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July 2013:

Namibia is rank as one of only seven countries – out of the total of 22 sub-Saharan countries – that made “a marked increase in progress in stopping new infections in children,” as part of the UN Global Plan to eliminate new HIV infections among children by 2015.

Namibia has reduced new HIV infections among children by 58 percent since 2009, according to the UNAIDS progress report released yesterday. Together with Botswana, Ethiopia, Ghana, Malawi, South Africa, Zambia, Namibia is one of the countries that “have rapidly decreased new HIV infections among children by 50 percent.”

The Global Plan is an initiative by the Joint United Nations Programme on HIV/AIDS (UNAIDS), and the United States President’s Emergency Plan for AIDS Relief (Pepfar), unveiled in June 2011 during the UN General Assembly High Level Meeting on AIDS. The report has two main targets to be achieved by 2015, which is to have a 90 percent reduction in the number of children newly infected with HIV, and a 50 percent reduction in the number of AIDS related maternal deaths. The Global Plan focuses on 22 countries that account for 90 percent of all new HIV infections among children. Among those countries are India, Nigeria, the Democratic Republic of Congo, Cameroon, Tanzania, Zimbabwe, Kenya, Chad, Angola, Uganda, and Burundi.

The report shows that the number of new HIV infections among children in Namibia in 2012 was 700. One out of ten pregnant women living with HIV did not receive antiretroviral medicines to prevent mother to child transmission of HIV, the report highlights.

Meanwhile, four out of ten women or their infants did not receive antiretroviral medicines during breastfeeding to prevent mother to child transmission of HIV, the report indicates. The report also reveals that 13 000 children were eligible for antiretroviral therapy in 2012 and that nine out of ten children are receiving HIV treatment.

In 2009 the HIV transmission rate from mother to child including breastfeeding was 19 percent and it has decreased every year since then, to reach 9 percent in 2012. Although there is a marginal increase in the number of women who acquired HIV from 2009 to 2012, the number of women acquiring HIV infection is largely constant, the report indicates. In 2009, 4 700 women reportedly acquired HIV and increased to 5 100 in 2012, while 94 percent of all pregnant women are receiving HIV treatment, according to the report.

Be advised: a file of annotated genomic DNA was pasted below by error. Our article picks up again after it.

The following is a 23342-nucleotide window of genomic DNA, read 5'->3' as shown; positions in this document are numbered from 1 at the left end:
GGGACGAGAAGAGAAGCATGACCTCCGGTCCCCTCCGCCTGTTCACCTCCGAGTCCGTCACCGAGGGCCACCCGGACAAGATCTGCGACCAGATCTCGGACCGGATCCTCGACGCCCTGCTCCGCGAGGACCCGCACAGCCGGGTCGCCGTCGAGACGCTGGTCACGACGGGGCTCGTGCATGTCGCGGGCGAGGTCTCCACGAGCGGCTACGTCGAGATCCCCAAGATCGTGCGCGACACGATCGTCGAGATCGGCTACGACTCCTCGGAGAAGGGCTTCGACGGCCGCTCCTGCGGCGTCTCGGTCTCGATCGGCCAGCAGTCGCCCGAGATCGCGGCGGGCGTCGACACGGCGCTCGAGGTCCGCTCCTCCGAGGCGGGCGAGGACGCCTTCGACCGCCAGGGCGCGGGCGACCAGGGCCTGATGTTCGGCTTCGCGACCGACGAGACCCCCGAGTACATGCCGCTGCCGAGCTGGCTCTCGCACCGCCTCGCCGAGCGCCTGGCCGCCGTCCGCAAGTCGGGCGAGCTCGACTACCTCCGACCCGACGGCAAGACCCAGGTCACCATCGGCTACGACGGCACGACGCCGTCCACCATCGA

The report hints that that improved access to family planning could further reduce the number of new HIV infections among children and improve maternal health. About 59 percent of pregnancy related deaths were attributed to HIV. In addition, there is a 21 percent unmet need for family planning, the report adds.

Countries reported to have achieved a moderate decline are Burundi, Cameroon, Kenya, Mozambique, Swaziland, Tanzania and Zimbabwe. Those with reported slow declines are Angola, Chad, Ivory Coast, the Democratic Republic of Congo, Lesotho and Nigeria.

UNAIDS Executive Director, Michel Sidibé said the progress in the majority of countries is a strong indication that with focused efforts every child can be born free from HIV. “But in some countries with high numbers of new infections progress has stalled. There is a need to find out why and remove bottlenecks, which are preventing scale-up,” Sidibé said.

The Deputy Permanent Secretary in the Ministry of Health and Social Services, Dr Norbert Forster on Monday said over 92 percent of public health facilities in Namibia are providing prevention from mother to child transmission (of HIV) services. Forster made the remarks at the launch of Namibia’s first national public health laboratory policy.

“Namibia is actually at the threshold of eliminating mother to child transmission. I commend all the women, especially those in far remote rural areas, often with no transportation to take them to health facilities, for all their efforts to access prevention from mother to child services,” Forster said.

[Courtesy of AllAfrica News]

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